Can Subsistence Farmers in Indonesia Make a Living by Growing Coffee?


By Evi Kaban

Dugar Lumbagaol, a 62-year-old father of five, started farming coffee fifteen years ago in the North Sumatra village of Hutajulu. Before becoming a coffee farmer, he earned a modest living trading rice in Tanjungbalai, 200 kilometers (124 miles) away from his hometown. After several years of making meager profits in rice, Dugar gave up and returned home to try his hand at coffee farming.

Dugar is not the only farmer Lutheran World Relief (LWR) has worked with who turned to coffee as a last resort. "Coffee farmers cannot be rich," asserts Beslin Sitinjak, a farmer participating in LWR's coffee project in North Sumatra. Many farmers believe that producing coffee will not earn them enough income to purchase anything for their families beyond the barest essentials. They also do not wish for their children to follow in their footsteps, laboring to produce coffee for a market that is often unfair to individual farmers. LWR, through its Ground Up Coffee and Cocoa Initiative, wants to show Indonesian farmers that farming coffee isn't a last resort, but a profitable livelihood.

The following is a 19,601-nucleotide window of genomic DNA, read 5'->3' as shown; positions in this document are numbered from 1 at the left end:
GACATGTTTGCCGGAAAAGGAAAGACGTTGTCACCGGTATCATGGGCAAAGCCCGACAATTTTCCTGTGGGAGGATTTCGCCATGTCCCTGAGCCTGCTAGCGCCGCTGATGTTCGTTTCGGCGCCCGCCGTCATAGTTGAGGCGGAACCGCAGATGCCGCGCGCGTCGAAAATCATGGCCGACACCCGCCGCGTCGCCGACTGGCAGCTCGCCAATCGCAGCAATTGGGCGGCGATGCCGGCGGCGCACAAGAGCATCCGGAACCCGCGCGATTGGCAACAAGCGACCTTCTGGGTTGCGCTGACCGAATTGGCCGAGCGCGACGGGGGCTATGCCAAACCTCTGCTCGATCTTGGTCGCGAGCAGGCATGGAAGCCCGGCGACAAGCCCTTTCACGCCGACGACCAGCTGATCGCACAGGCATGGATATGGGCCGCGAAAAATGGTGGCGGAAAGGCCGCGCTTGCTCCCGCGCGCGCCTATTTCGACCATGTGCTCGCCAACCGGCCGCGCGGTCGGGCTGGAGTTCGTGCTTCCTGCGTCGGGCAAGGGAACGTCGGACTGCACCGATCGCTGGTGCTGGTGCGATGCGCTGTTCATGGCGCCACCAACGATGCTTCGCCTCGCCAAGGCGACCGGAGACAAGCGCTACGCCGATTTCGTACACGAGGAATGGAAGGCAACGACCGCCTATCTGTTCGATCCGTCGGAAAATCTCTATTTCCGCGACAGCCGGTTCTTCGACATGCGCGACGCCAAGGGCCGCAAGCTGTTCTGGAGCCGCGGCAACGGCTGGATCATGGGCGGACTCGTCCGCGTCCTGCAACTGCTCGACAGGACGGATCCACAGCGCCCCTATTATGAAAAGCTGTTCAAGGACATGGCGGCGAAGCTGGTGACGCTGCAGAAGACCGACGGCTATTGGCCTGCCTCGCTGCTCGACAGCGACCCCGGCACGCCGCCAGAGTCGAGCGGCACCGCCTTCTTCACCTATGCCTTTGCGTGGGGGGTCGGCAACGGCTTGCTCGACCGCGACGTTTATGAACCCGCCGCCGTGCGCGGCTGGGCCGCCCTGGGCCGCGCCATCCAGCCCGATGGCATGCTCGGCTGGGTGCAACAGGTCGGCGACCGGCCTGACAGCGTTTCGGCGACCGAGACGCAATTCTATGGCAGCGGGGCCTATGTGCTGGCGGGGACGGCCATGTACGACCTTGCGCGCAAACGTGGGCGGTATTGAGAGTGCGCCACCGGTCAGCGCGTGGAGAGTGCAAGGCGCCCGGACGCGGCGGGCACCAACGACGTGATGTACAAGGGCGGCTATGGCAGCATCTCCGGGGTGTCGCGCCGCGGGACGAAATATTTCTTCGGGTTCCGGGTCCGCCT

One strategy to improve farmers' and farmers' organizations (cooperates and farmers groups) production capacity, access to competitive financing, and partnerships with buyers is LWR's annual Temu Kopi Forum, which brings coffee farmers together with local and international buyers and financiers for two days of networking and workshops on issues facing the coffee industry, such as climate change and methods for improving coffee quality.

Another strategy is to directly train coffee farmers in field schools on new inputs, tools, and methods in order to increase their farms' productivity and coffee quality, which in turn increases their income. Most small-holder coffee farmers often lack strong farm management skills and as a result, produce less than 700kg/ha of coffee per year. LWR field schools train farmers on farm operational and financial management to ensure the sustainability and profitability of their livelihood. Dugar, who has participated in one of the field schools, has noticed that his newly acquired pruning skills have improved the productivity of his coffee trees, and he is more confident in his livelihood choice to become a coffee farmer.

Dugar only laments, "I wish I were younger, so I could practice what I've learned longer and earn more money since I am able to produce more."

Through connecting with more buyers and improving their coffee's quality and quantity, farmers are empowered to negotiate higher prices for themselves. Dugar hopes, "With better prices for my coffee...I can ask my son to come home to become a coffee farmer."

Evi Kaban is Program Manager for Lutheran World Relief's (LWR) coffee-based development projects in Indonesia. LWR started working with farmers in Indonesia's coffee sector in 2012 as part of our Ground Up Coffee and Cocoa Initiative that take place in Aceh, North Sumatra, and Nusa Tenggara Timur (NTT).

Originally published at, an online publication of the U.S. Agency for International Development.